Apr 18

Tombstone Tuesday–Arley S. Byer

Arley S. Byer, Zion Lutheran Cemetery, Mercer County, Ohio. (2011 photo by Karen)

This is the tombstone of Arley S. Byer, located in row 7 of Zion Lutheran Cemetery, Chattanooga, Mercer County, Ohio. The marker is laying on the ground and is inscribed:

Here rests
Arley S.
Born Feb. 17
Died March
30, 1887

Gone, but not forgotten

Neither Arley Byer’s birth, baptism, death, nor burial are recorded in Zion Chatt’s records. However his birth was recorded twice in Mercer County, Ohio, records, entered among the Liberty Township births [1] and the Mercer County Probate births [2]. These two records indicate that Arley Seaman Byers was the son of Leonard and Gertrude (Heffner/Haffner) Byers, born 17 February 1887 in Liberty Township.

According to Zion’s Chatt’s records Arley’s father Leonard Byer was born in Puschendorf, Bavaria in 1839, the son of Johann Michael and Catharine Dorothea Byer. The family immigrated to America in 1846. The church records also tell that Arley’s mother was born in Mercer County in 1848, the daughter of Conrad and Margaretha (Miller) Heffner.

Arley’s parents Leonard Byer and Gertrude Heffner were married 2 November 1866 in Mercer County, Ohio, married at Zion Chatt by Zion’s Rev. George Heintz. [3] Witnesses to their marriage were Heinrich Schandy and Barbara Leistner.

Old Mercer County atlases show the Leonard Byer family living in Section 32 of Blackcreek Township in 1876 and in Section 33 of Liberty Township in 1888, at the very south edge of Liberty Township. The family moved from the area and are absent in the 1900 Mercer plat maps.

Leonard and Gertrude (Heffner) Byer had quite a few children. At least eleven. Most were baptized at Zion Chatt  and some confirmed there. I copied their names as they appeared in the church records. The church records often mention the child’s place of birth which indicates where the family lived and when they moved. Their first four children (1867-1874) were born in Blackcreek Township but Carl Wilhelm was born in Liberty Township in 1876. Christian Arthur was their last child to be confirmed at Zion Chatt, confirmed on 31 March 1901, the last this family is mentioned in the church records.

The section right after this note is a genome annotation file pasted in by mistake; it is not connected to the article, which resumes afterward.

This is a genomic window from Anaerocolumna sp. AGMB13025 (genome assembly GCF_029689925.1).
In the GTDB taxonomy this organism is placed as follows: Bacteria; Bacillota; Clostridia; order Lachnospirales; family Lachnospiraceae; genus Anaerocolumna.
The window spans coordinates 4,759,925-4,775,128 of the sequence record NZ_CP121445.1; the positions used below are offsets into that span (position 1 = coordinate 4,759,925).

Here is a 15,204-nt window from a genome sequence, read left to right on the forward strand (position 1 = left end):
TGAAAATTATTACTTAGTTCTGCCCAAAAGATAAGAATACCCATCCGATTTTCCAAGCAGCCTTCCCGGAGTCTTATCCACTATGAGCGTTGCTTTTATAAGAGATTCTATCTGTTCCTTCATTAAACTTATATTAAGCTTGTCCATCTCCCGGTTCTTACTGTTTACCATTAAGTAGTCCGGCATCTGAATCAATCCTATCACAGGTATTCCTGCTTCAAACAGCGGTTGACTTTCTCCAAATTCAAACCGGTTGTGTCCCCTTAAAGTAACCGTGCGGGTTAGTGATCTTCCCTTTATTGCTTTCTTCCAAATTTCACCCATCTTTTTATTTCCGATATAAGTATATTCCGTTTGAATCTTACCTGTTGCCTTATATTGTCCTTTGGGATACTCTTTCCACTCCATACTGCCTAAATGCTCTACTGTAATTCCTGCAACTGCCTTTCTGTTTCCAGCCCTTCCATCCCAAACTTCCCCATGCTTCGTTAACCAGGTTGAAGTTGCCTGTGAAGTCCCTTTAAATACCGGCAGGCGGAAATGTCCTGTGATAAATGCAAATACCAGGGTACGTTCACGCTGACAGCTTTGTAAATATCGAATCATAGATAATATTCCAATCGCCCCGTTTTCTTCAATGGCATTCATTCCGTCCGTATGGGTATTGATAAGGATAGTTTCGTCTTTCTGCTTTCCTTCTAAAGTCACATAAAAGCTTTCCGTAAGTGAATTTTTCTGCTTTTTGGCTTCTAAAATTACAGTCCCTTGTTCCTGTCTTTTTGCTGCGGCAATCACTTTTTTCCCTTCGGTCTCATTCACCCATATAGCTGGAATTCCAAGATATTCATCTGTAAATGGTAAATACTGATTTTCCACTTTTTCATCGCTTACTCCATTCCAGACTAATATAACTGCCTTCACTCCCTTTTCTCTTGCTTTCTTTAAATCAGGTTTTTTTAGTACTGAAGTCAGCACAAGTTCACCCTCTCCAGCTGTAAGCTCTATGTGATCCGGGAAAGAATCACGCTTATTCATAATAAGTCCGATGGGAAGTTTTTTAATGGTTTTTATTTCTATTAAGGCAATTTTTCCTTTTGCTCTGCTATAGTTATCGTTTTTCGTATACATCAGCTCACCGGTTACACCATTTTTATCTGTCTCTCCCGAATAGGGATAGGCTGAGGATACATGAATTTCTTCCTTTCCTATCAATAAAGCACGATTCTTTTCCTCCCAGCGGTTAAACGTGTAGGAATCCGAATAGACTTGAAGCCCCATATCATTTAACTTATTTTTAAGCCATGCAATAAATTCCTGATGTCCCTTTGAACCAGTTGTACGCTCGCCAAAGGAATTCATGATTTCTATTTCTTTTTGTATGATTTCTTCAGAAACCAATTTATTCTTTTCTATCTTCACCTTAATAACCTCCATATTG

Information on Find a Grave.com indicates that Leonard and Gertrude Byer moved from the area around the turn of the century and both are buried in Starke County, Indiana. This information also includes two additional children who are not mentioned in Zion Chatt’s records, George Samuel and Richard Wilfer. [4]

Children of Leonard and Gertrude (Heffner) Byer:
James Marion “Byers” (1867-1955)
Sophia Anna Maria aka Amelia Ann Beyer (1870-1939), married William Baker
Maria Katharine Beyer (1872-1943)
Margaretha Rosette (1874-1957)
Carl Wilhelm Beyer (1876-1963)
Anna Christine Beyer (1878-1969)
George Samuel (1880-1979)
Johannes Benjamin Byer (1882-1951)
Christian Arthur (1885-1904)
Lulu Molletty Beyer (1888-1969)
Richard Wilfer “Byers” (1891-1936)

Gertrude (Heffner) Byer died in 1914 and Leonard Byer died in 1916.

I noticed several spelling and indexing variations for this surname: Byer, Beyer, Byers, Byerly, Byuly, Bryer. Brothers James Marion and Richard Wilfer changed the spelling of their names to Byers.


[1] “Ohio, county Births, 1841-2003,” database with images, FamilySearch.org (accessed 15 Apr 2017), Arly Seaman Byer, 17 Feb 1887; Liberty, Mercer Births, unpaginated; FHL microfilm 2367095.

[2] “Ohio, County Births, 1841-2003,” FamilySearch.org (accessed 15 Apr 2017), Arly Oeaman Byuly, 17 Feb 1887; Liberty Twp, Mercer Co Births; FHL microfilm 914953.

[3] “Ohio, County Marriages, 1789-2013,” FamilySearch.org (accessed 15 Apr 2017), Leonard Bryer & Gertraurd Haeffner, 2 Nov 1866; Mercer Marriages, Vol. 3, p.137; FHL microfilm 914956.

[4] FindaGrave.com, Memorial #36922210, Leonard George Byer and Gertrude (Heffner) Byer.

Apr 14

A New Chapter

I am starting a new chapter in my life. I am now officially retired. My final day of work was this past Monday, April 10.